On the other hand, it's true that developers selected the Spring Framework, standards be damned, well before their managers or CIOs knew or had a say. Some subset of these developers are likely to try deploying their Spring applications on GAE/J simply to see what works and what doesn't. Of these developers, some will be able to convince their management that GAE/J represents a lower-cost deployment environment than the traditional data center for Java applications. The application's business criticality and, more important, the sensitivity of data required or generated by the application will have an impact on whether an enterprise IT decision maker will approve a GAE/J deployment.
Using GAE/J for development and testing, with the actual production deployment not on GAE/J, is another potential use case for Spring with GAE/J. For its part, VMware is positioning the Spring Framework as a path toward portable Java in "any" cloud platform, as my colleague Neil McAllister has written.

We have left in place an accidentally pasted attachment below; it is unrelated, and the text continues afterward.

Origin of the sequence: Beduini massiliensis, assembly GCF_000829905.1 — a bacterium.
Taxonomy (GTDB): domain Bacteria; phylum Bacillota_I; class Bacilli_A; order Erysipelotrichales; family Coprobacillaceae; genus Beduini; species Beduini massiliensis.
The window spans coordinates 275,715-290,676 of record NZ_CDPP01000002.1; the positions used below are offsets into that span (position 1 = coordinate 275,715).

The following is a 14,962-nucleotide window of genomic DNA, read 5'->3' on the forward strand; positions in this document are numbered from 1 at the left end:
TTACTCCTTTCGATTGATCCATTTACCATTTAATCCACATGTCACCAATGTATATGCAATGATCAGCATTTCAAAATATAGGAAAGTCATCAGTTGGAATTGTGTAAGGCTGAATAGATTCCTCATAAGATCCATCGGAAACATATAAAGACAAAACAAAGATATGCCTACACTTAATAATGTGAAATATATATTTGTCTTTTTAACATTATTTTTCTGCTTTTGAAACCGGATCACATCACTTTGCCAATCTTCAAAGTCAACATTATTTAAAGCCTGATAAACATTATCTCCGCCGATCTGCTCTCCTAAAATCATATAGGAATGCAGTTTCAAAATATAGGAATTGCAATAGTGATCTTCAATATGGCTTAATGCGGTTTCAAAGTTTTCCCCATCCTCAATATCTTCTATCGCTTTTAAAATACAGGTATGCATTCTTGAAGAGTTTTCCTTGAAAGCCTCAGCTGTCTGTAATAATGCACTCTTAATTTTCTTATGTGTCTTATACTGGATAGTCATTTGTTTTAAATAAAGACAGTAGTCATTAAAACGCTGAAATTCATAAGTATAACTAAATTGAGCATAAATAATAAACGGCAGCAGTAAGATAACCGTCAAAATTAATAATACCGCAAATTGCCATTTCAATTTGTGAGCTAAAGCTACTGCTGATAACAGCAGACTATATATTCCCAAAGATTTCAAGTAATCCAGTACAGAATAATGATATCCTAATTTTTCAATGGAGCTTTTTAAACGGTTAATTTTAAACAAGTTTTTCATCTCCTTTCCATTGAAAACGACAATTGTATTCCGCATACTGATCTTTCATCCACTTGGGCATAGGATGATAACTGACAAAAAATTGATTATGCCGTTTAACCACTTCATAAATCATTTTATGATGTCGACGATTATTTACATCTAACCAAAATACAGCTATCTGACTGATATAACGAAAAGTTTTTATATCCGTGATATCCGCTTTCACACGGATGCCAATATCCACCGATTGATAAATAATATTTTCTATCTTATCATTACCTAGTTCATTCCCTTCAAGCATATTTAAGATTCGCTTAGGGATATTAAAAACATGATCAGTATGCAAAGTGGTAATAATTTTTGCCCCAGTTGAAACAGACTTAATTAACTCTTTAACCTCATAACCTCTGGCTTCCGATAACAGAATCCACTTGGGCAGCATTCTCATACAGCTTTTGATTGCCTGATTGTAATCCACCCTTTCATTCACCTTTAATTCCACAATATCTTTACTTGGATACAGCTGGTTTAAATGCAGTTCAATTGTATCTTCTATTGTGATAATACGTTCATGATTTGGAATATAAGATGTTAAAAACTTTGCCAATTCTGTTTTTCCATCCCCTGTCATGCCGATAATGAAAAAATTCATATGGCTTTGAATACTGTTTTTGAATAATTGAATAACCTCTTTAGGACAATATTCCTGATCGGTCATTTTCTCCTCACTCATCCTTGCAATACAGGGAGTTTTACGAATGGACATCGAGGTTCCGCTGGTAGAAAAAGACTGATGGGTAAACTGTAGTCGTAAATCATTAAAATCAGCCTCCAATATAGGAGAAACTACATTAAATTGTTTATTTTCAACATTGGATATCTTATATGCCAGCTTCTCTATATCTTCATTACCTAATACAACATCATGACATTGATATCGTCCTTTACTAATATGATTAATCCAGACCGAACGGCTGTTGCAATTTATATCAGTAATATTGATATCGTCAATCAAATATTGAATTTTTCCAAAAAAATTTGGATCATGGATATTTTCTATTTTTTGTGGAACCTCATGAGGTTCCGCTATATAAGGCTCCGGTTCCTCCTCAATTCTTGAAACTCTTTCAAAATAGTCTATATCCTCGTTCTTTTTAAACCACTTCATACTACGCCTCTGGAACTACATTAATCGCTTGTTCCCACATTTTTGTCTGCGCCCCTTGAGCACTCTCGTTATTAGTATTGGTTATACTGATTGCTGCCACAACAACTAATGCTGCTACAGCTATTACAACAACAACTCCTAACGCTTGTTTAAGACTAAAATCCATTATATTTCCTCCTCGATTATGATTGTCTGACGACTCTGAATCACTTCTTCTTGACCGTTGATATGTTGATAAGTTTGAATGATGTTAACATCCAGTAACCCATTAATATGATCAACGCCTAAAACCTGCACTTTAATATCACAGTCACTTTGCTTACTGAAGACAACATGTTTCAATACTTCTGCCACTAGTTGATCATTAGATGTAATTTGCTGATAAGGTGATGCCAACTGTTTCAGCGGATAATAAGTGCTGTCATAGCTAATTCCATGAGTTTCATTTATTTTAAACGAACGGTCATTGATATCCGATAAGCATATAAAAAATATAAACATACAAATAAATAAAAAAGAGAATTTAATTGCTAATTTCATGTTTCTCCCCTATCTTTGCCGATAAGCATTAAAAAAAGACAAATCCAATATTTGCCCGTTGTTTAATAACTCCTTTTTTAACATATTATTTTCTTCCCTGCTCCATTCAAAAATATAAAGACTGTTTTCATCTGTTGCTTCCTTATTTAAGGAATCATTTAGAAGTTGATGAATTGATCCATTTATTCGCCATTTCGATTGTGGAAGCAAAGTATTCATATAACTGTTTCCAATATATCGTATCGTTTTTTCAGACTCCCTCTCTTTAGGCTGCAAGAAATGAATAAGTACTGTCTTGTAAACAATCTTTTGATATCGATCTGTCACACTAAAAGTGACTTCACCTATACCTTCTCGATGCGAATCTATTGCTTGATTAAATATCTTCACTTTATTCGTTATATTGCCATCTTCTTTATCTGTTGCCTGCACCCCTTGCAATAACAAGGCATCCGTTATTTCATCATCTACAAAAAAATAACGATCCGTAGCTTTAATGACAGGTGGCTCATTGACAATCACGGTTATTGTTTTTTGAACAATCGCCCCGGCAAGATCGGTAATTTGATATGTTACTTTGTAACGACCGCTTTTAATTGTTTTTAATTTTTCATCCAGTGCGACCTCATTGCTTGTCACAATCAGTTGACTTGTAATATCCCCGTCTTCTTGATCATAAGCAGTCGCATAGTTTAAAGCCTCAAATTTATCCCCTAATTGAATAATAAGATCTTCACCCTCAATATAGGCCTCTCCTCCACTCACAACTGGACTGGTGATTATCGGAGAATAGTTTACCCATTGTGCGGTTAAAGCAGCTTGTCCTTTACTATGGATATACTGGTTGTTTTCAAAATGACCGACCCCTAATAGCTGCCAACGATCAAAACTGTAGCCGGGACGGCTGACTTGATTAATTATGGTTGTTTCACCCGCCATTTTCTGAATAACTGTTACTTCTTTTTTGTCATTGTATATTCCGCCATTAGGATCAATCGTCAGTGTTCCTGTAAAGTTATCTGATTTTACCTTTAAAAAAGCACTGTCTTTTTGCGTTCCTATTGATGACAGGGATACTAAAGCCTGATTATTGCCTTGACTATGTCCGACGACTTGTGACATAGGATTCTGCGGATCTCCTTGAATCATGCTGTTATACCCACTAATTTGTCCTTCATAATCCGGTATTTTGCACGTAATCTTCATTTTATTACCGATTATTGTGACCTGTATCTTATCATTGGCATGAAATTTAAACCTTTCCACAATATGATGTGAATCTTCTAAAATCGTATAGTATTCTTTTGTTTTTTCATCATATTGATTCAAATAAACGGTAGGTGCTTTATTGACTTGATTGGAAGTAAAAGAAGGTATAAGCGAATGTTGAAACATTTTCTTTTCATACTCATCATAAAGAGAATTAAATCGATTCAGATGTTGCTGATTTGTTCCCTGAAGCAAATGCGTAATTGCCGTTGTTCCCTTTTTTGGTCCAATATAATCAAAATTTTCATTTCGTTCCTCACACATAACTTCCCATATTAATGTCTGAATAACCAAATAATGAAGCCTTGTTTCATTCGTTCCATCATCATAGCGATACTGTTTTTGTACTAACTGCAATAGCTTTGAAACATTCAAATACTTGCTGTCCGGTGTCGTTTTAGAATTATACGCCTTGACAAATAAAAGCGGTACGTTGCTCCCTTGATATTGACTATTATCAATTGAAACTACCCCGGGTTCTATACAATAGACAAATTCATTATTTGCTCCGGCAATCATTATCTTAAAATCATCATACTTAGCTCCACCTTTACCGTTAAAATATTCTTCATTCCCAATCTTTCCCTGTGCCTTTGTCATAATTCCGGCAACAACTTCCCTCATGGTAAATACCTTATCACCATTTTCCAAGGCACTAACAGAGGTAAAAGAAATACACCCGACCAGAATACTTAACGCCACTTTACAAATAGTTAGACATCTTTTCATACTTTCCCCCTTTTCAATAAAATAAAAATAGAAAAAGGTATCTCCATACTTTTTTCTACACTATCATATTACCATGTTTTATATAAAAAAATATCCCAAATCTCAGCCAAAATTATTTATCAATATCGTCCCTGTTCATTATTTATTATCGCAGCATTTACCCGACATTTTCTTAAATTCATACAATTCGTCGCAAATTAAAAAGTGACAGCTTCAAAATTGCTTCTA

Where does your company fit on the de facto versus open standards spectrum? Will you give GAE/J another look now that Spring applications are supported?
This article, "VMware's role in Spring Framework could drive developers away," was originally published at InfoWorld.com. Read more of Rodrigues et al.'s Open Sources blog and follow the latest developments in open source and cloud computing at InfoWorld.com.